Supervision competences and guidance

This guidance is intended for coaches, mentors, supervisors and training providers of coaching/mentoring supervision; its purpose is to summarise the position taken by EMCC regarding some of the key questions that are frequently raised on the topic of supervision.

THE EMCC DEFINITION OF SUPERVISION

Supervision is the interaction that occurs when a mentor or coach brings their coaching or mentoring work experiences to a supervisor in order to be supported and to engage in reflective dialogue and collaborative learning for the development and benefit of the mentor or coach, their clients and their organisations. 

THE PURPOSE OF SUPERVISION

The purpose of supervision is to enhance the wellbeing, and develop the practice of coaches and/or mentors of all levels of experience.  Supervision is considered a powerful vehicle for deep learning: its benefits extend beyond the supervisee and include their clients and sponsoring organisations.

We recognise the functions of supervision described by Hawkins and Smith (2013) as follows:

  1. The Developmental Function
    Concerned with development of skills, understanding and capacities of the coach / mentor.
  2. The Resourcing Function
    Providing a supportive space for the coach / mentor to process the experiences they have had when working with clients.
  3. The Qualitative Function
    Concerned with quality, work standards and ethical integrity.

For more information, click here for the supervision policy

EMCC SUPERVISION COMPETENCE FRAMEWORK

EMCC supports the use of competence frameworks as part of a wider approach to the training, development and assessment of coaches, mentors and supervisors.  The EMCC Supervision Competence Framework describes the skills and behaviours we believe to be associated with good practice in supervision.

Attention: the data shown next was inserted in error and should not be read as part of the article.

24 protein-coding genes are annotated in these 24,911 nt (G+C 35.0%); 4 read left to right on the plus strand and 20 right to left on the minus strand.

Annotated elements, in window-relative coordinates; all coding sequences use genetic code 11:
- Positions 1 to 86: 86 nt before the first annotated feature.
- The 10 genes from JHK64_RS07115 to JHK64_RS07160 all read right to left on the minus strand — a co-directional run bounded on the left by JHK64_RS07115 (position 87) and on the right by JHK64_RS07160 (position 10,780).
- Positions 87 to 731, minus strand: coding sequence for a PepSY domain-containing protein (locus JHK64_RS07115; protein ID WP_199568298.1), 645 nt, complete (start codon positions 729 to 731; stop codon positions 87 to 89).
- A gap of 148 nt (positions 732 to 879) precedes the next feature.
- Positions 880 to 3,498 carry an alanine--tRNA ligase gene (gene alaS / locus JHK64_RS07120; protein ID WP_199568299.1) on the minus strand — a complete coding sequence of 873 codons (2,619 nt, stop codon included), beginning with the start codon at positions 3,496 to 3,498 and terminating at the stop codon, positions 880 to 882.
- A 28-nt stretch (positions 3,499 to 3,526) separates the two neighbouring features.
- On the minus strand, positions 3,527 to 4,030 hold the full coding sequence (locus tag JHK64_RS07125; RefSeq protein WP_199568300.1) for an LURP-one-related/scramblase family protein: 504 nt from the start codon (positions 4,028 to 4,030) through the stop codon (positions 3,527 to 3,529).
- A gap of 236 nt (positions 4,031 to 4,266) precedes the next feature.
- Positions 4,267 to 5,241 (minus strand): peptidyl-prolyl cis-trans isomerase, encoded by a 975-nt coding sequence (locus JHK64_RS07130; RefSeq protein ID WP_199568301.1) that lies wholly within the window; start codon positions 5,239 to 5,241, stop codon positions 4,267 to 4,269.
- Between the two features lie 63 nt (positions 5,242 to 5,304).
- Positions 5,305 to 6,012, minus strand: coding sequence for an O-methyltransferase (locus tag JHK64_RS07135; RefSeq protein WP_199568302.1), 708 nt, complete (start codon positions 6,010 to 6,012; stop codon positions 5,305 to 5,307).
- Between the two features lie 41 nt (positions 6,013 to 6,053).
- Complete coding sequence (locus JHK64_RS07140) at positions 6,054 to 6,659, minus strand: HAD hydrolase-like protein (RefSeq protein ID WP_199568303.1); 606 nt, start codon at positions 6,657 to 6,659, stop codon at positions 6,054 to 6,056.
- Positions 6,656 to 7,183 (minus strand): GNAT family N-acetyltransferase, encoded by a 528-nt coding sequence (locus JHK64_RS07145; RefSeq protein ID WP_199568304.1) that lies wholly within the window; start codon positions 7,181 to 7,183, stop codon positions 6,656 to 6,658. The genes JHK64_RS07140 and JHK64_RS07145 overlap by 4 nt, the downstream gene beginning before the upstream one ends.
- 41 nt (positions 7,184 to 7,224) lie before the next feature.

At the same time, EMCC also accepts that competence frameworks do not capture everything. For instance, qualities such as ‘personal presence’ and the ‘capacity to engage fully in the supervision relationship’ cannot be reduced, easily, to a group of capability indicators. Therefore, when considering the work of the supervisor, EMCC advocates an awareness of the whole person in addition to the skill-set that they have to offer: ‘how they are being’ is equally as important as ‘what they are doing’. Please bear this in mind when working with the EMCC Supervision Competence Framework.

EMCC has two types of supervision accreditation:

  • Individual supervisors of coaching and/or mentoring – ESIA
  • Providers of training for supervisors of coaching/and or mentoring – ESQA.

You can read more about ESIA here and ESQA here.

For a list of EMCC accredited supervisors, click here.